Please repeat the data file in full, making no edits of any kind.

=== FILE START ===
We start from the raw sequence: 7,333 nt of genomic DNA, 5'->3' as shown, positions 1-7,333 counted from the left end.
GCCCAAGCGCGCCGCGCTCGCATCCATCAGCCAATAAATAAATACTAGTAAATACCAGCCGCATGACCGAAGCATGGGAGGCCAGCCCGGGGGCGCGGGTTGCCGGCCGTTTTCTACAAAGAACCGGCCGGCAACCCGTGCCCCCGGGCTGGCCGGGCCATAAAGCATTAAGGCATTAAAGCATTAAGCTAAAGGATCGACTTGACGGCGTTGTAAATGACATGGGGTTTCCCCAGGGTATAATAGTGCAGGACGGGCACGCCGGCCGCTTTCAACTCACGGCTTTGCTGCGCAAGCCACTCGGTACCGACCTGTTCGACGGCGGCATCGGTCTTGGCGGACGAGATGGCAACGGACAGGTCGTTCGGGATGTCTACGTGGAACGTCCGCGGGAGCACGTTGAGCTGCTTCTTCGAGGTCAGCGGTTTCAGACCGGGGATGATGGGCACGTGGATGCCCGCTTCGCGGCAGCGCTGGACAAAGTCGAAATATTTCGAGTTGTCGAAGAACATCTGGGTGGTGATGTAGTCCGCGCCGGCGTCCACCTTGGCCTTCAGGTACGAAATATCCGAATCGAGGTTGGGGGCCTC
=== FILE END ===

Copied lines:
We start from the raw sequence: 7,333 nt of genomic DNA, 5'->3' as shown, positions 1-7,333 counted from the left end.
GCCCAAGCGCGCCGCGCTCGCATCCATCAGCCAATAAATAAATACTAGTAAATACCAGCCGCATGACCGAAGCATGGGAGGCCAGCCCGGGGGCGCGGGTTGCCGGCCGTTTTCTACAAAGAACCGGCCGGCAACCCGTGCCCCCGGGCTGGCCGGGCCATAAAGCATTAAGGCATTAAAGCATTAAGCTAAAGGATCGACTTGACGGCGTTGTAAATGACATGGGGTTTCCCCAGGGTATAATAGTGCAGGACGGGCACGCCGGCCGCTTTCAACTCACGGCTTTGCTGCGCAAGCCACTCGGTACCGACCTGTTCGACGGCGGCATCGGTCTTGGCGGACGAGATGGCAACGGACAGGTCGTTCGGGATGTCTACGTGGAACGTCCGCGGGAGCACGTTGAGCTGCTTCTTCGAGGTCAGCGGTTTCAGACCGGGGATGATGGGCACGTGGATGCCCGCTTCGCGGCAGCGCTGGACAAAGTCGAAATATTTCGAGTTGTCGAAGAACATCTGGGTGGTGATGTAGTCCGCGCCGGCGTCCACCTTGGCCTTCAGGTACGAAATATCCGAATCGAGGTTGGGGGCCTC